The late nineteenth century gave us interisland steamships and plenty of shoreline mishaps around the main Islands. Shipwreck Beach on Lana‘i’s remote north shore became a kind of dumping ground for derelict vessels of that era. (In 2009 Hans took a crew of university students to camp on that shore and sharpen their maritime archeology skills.) World War II left us a trove of sunken artifacts, too. Divers and fishermen often spot them. NOAA fisheries crews, who haul debris out of the Northwest chain—“That’s heroic work they do,” says Hans—will sometimes happen upon a site. So will the deep-sea operators of Hawai‘i Undersea Research Laboratory (its quaint acronym: HURL), who in 2002 discovered a Japanese midget submarine sunk off Pearl Harbor. Sometimes Hans and crew will search for debris using magnetometers or side scan sonar. “But nothing,” he says, “beats a live diver on an interpretive exploration.” And the point is that there’s a lot down there.


“When people look out at the ocean, they see a flat blue plain,” says Hans. “That’s an illusion. Our footprint extends into the sea. The ocean is a window.”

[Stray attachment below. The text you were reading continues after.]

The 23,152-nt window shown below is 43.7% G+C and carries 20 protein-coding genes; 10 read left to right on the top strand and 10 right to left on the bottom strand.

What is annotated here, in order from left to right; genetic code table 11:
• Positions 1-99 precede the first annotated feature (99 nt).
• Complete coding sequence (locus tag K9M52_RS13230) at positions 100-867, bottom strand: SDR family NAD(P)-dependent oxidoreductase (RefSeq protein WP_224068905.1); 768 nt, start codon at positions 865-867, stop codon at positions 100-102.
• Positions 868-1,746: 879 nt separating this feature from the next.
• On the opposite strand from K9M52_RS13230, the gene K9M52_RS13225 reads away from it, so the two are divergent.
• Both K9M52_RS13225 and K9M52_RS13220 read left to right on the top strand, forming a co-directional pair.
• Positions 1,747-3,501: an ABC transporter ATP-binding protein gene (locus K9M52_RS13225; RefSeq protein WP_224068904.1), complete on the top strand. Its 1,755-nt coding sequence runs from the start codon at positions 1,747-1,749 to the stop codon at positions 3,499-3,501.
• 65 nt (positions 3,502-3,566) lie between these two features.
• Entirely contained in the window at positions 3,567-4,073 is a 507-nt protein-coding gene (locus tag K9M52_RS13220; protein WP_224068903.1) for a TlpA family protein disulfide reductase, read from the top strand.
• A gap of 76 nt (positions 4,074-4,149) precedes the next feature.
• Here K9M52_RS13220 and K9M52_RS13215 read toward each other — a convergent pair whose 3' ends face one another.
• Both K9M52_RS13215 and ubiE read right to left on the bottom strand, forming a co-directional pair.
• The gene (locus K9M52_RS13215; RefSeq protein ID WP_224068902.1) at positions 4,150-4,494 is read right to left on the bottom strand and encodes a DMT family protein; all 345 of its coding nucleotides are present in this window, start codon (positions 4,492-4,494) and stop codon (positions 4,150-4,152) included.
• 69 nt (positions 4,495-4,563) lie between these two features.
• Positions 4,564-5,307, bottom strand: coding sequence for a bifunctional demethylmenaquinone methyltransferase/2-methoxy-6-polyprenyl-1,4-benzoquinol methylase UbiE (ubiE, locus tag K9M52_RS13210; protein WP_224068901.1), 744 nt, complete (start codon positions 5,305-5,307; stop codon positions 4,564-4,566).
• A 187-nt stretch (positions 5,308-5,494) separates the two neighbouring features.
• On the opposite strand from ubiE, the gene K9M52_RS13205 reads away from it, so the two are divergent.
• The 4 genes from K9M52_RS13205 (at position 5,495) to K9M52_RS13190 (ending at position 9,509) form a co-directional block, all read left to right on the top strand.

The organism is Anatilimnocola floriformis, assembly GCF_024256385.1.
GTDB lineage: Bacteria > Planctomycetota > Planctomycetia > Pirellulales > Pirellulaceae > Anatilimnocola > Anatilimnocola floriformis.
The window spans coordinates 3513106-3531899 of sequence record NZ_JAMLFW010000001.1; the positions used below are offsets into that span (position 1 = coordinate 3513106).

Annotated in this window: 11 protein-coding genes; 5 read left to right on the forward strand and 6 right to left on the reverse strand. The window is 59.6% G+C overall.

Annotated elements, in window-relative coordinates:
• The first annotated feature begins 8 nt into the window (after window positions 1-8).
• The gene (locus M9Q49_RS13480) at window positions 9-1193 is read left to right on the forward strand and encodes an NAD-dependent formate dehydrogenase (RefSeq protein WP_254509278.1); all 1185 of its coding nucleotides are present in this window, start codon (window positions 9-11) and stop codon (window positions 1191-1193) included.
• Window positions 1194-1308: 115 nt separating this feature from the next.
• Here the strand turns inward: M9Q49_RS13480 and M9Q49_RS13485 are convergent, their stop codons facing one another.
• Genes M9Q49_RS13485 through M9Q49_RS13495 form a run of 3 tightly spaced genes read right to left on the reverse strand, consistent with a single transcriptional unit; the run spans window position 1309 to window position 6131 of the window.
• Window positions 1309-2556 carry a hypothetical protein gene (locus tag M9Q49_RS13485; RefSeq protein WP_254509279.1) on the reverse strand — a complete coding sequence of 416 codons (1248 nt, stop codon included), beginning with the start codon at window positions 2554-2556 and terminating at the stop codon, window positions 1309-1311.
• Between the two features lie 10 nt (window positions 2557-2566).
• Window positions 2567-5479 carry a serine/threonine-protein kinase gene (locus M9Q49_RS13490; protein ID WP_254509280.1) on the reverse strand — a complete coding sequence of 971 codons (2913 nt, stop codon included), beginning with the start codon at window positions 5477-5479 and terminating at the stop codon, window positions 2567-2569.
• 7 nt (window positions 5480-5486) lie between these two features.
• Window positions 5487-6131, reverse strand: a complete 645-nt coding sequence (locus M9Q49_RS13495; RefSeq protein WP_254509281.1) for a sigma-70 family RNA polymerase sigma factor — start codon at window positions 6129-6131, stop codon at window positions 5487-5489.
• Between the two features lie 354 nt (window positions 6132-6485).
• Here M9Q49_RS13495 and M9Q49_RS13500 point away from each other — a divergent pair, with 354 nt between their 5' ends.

In Hawai‘i that footprint is far bigger than most people think. “Some four hundred to five hundred vessels have been lost in Hawaiian waters,” says Hans. Also, nearly 1,500 naval aircraft now lie underwater, according to the US Navy’s “crash cards.” Only about two dozen of those have been discovered. Most of Hawai‘i’s underwater wrecks have never been explored. Why not promote a “heritage trail” of undersea exploration? Hans suggests. “Our wreck-diving tourism industry is kind of undersold.


“What I tell young kids,” he concludes, “is that we don’t really live on islands. We live on mountains.” And if you pulled back that cold blue cover of water, Hans says, “we’d be the largest maritime museum in the world.”